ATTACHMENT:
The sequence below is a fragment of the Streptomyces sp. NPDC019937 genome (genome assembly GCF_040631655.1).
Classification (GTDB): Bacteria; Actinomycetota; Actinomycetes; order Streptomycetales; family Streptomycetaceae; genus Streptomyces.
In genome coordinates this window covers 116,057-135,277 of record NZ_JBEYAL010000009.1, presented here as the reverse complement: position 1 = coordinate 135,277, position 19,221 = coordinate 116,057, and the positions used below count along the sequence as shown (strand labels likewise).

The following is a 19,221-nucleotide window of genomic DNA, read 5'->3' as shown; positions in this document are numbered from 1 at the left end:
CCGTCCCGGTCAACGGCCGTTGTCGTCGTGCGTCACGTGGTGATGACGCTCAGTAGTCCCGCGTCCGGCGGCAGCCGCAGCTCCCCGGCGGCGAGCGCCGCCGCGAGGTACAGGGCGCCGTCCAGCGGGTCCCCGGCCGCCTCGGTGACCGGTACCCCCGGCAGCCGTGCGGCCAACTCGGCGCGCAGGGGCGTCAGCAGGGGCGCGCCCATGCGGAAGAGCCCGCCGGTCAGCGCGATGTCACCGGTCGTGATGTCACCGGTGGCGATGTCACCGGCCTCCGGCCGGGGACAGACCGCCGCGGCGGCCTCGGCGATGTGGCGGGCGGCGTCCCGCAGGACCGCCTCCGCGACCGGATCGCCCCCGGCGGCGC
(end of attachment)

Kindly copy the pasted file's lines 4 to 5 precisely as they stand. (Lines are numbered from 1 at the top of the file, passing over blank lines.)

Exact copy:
The following is a 19,221-nucleotide window of genomic DNA, read 5'->3' as shown; positions in this document are numbered from 1 at the left end:
CCGTCCCGGTCAACGGCCGTTGTCGTCGTGCGTCACGTGGTGATGACGCTCAGTAGTCCCGCGTCCGGCGGCAGCCGCAGCTCCCCGGCGGCGAGCGCCGCCGCGAGGTACAGGGCGCCGTCCAGCGGGTCCCCGGCCGCCTCGGTGACCGGTACCCCCGGCAGCCGTGCGGCCAACTCGGCGCGCAGGGGCGTCAGCAGGGGCGCGCCCATGCGGAAGAGCCCGCCGGTCAGCGCGATGTCACCGGTCGTGATGTCACCGGTGGCGATGTCACCGGCCTCCGGCCGGGGACAGACCGCCGCGGCGGCCTCGGCGATGTGGCGGGCGGCGTCCCGCAGGACCGCCTCCGCGACCGGATCGCCCCCGGCGGCGC